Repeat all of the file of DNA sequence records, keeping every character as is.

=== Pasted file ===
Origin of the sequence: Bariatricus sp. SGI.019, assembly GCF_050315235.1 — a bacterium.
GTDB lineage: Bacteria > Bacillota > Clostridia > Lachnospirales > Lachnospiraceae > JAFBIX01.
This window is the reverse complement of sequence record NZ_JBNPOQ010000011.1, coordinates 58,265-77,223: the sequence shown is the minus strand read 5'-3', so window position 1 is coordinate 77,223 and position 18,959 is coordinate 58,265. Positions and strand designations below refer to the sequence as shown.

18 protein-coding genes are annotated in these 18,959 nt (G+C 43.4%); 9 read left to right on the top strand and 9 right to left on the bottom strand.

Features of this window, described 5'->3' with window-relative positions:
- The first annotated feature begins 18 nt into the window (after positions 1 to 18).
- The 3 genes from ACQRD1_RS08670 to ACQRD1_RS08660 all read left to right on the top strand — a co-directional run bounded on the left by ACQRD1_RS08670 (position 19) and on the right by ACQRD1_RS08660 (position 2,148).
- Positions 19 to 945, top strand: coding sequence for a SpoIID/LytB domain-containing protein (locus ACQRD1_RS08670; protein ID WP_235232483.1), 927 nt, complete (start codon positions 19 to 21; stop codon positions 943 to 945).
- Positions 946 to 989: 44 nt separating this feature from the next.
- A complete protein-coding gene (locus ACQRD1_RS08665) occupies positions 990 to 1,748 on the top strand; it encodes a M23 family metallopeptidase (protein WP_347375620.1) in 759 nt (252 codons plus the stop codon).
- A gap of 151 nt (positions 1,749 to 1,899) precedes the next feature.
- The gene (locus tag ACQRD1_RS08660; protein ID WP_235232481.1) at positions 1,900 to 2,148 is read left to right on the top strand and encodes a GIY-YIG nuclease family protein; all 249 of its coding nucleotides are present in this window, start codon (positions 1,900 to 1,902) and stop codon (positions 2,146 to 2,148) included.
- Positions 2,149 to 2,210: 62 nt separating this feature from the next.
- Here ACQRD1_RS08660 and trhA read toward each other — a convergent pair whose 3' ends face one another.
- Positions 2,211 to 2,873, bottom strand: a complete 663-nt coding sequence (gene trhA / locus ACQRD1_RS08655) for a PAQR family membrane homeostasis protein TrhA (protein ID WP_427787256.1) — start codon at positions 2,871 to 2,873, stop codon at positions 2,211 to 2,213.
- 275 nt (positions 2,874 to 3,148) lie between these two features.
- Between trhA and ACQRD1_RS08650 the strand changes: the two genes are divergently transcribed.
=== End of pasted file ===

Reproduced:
Origin of the sequence: Bariatricus sp. SGI.019, assembly GCF_050315235.1 — a bacterium.
GTDB lineage: Bacteria > Bacillota > Clostridia > Lachnospirales > Lachnospiraceae > JAFBIX01.
This window is the reverse complement of sequence record NZ_JBNPOQ010000011.1, coordinates 58,265-77,223: the sequence shown is the minus strand read 5'-3', so window position 1 is coordinate 77,223 and position 18,959 is coordinate 58,265. Positions and strand designations below refer to the sequence as shown.

18 protein-coding genes are annotated in these 18,959 nt (G+C 43.4%); 9 read left to right on the top strand and 9 right to left on the bottom strand.

Features of this window, described 5'->3' with window-relative positions:
- The first annotated feature begins 18 nt into the window (after positions 1 to 18).
- The 3 genes from ACQRD1_RS08670 to ACQRD1_RS08660 all read left to right on the top strand — a co-directional run bounded on the left by ACQRD1_RS08670 (position 19) and on the right by ACQRD1_RS08660 (position 2,148).
- Positions 19 to 945, top strand: coding sequence for a SpoIID/LytB domain-containing protein (locus ACQRD1_RS08670; protein ID WP_235232483.1), 927 nt, complete (start codon positions 19 to 21; stop codon positions 943 to 945).
- Positions 946 to 989: 44 nt separating this feature from the next.
- A complete protein-coding gene (locus ACQRD1_RS08665) occupies positions 990 to 1,748 on the top strand; it encodes a M23 family metallopeptidase (protein WP_347375620.1) in 759 nt (252 codons plus the stop codon).
- A gap of 151 nt (positions 1,749 to 1,899) precedes the next feature.
- The gene (locus tag ACQRD1_RS08660; protein ID WP_235232481.1) at positions 1,900 to 2,148 is read left to right on the top strand and encodes a GIY-YIG nuclease family protein; all 249 of its coding nucleotides are present in this window, start codon (positions 1,900 to 1,902) and stop codon (positions 2,146 to 2,148) included.
- Positions 2,149 to 2,210: 62 nt separating this feature from the next.
- Here ACQRD1_RS08660 and trhA read toward each other — a convergent pair whose 3' ends face one another.
- Positions 2,211 to 2,873, bottom strand: a complete 663-nt coding sequence (gene trhA / locus ACQRD1_RS08655) for a PAQR family membrane homeostasis protein TrhA (protein ID WP_427787256.1) — start codon at positions 2,871 to 2,873, stop codon at positions 2,211 to 2,213.
- 275 nt (positions 2,874 to 3,148) lie between these two features.
- Between trhA and ACQRD1_RS08650 the strand changes: the two genes are divergently transcribed.